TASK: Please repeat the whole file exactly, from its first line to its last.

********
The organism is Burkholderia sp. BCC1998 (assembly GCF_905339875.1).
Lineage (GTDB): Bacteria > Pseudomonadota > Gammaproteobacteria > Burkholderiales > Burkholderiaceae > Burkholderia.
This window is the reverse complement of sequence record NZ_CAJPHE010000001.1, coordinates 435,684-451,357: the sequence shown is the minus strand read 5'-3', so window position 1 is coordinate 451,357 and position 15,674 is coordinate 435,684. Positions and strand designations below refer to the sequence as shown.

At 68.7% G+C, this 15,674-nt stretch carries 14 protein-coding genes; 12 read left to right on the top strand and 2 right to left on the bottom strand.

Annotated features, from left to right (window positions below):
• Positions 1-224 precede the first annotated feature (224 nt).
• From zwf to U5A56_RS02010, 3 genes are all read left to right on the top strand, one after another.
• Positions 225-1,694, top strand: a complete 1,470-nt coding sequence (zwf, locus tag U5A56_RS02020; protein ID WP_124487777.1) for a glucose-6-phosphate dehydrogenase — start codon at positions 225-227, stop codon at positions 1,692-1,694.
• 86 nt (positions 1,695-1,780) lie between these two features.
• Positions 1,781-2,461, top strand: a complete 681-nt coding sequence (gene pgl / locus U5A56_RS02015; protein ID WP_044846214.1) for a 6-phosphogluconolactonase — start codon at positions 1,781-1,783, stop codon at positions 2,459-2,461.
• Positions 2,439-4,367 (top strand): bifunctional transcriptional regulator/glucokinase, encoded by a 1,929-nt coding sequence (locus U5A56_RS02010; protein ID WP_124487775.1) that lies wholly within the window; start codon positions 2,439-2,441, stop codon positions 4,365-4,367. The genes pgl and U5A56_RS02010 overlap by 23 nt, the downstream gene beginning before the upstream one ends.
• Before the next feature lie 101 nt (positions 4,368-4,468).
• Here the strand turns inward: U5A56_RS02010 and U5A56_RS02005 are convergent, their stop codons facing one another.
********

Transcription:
The organism is Burkholderia sp. BCC1998 (assembly GCF_905339875.1).
Lineage (GTDB): Bacteria > Pseudomonadota > Gammaproteobacteria > Burkholderiales > Burkholderiaceae > Burkholderia.
This window is the reverse complement of sequence record NZ_CAJPHE010000001.1, coordinates 435,684-451,357: the sequence shown is the minus strand read 5'-3', so window position 1 is coordinate 451,357 and position 15,674 is coordinate 435,684. Positions and strand designations below refer to the sequence as shown.

At 68.7% G+C, this 15,674-nt stretch carries 14 protein-coding genes; 12 read left to right on the top strand and 2 right to left on the bottom strand.

Annotated features, from left to right (window positions below):
• Positions 1-224 precede the first annotated feature (224 nt).
• From zwf to U5A56_RS02010, 3 genes are all read left to right on the top strand, one after another.
• Positions 225-1,694, top strand: a complete 1,470-nt coding sequence (zwf, locus tag U5A56_RS02020; protein ID WP_124487777.1) for a glucose-6-phosphate dehydrogenase — start codon at positions 225-227, stop codon at positions 1,692-1,694.
• 86 nt (positions 1,695-1,780) lie between these two features.
• Positions 1,781-2,461, top strand: a complete 681-nt coding sequence (gene pgl / locus U5A56_RS02015; protein ID WP_044846214.1) for a 6-phosphogluconolactonase — start codon at positions 1,781-1,783, stop codon at positions 2,459-2,461.
• Positions 2,439-4,367 (top strand): bifunctional transcriptional regulator/glucokinase, encoded by a 1,929-nt coding sequence (locus U5A56_RS02010; protein ID WP_124487775.1) that lies wholly within the window; start codon positions 2,439-2,441, stop codon positions 4,365-4,367. The genes pgl and U5A56_RS02010 overlap by 23 nt, the downstream gene beginning before the upstream one ends.
• Before the next feature lie 101 nt (positions 4,368-4,468).
• Here the strand turns inward: U5A56_RS02010 and U5A56_RS02005 are convergent, their stop codons facing one another.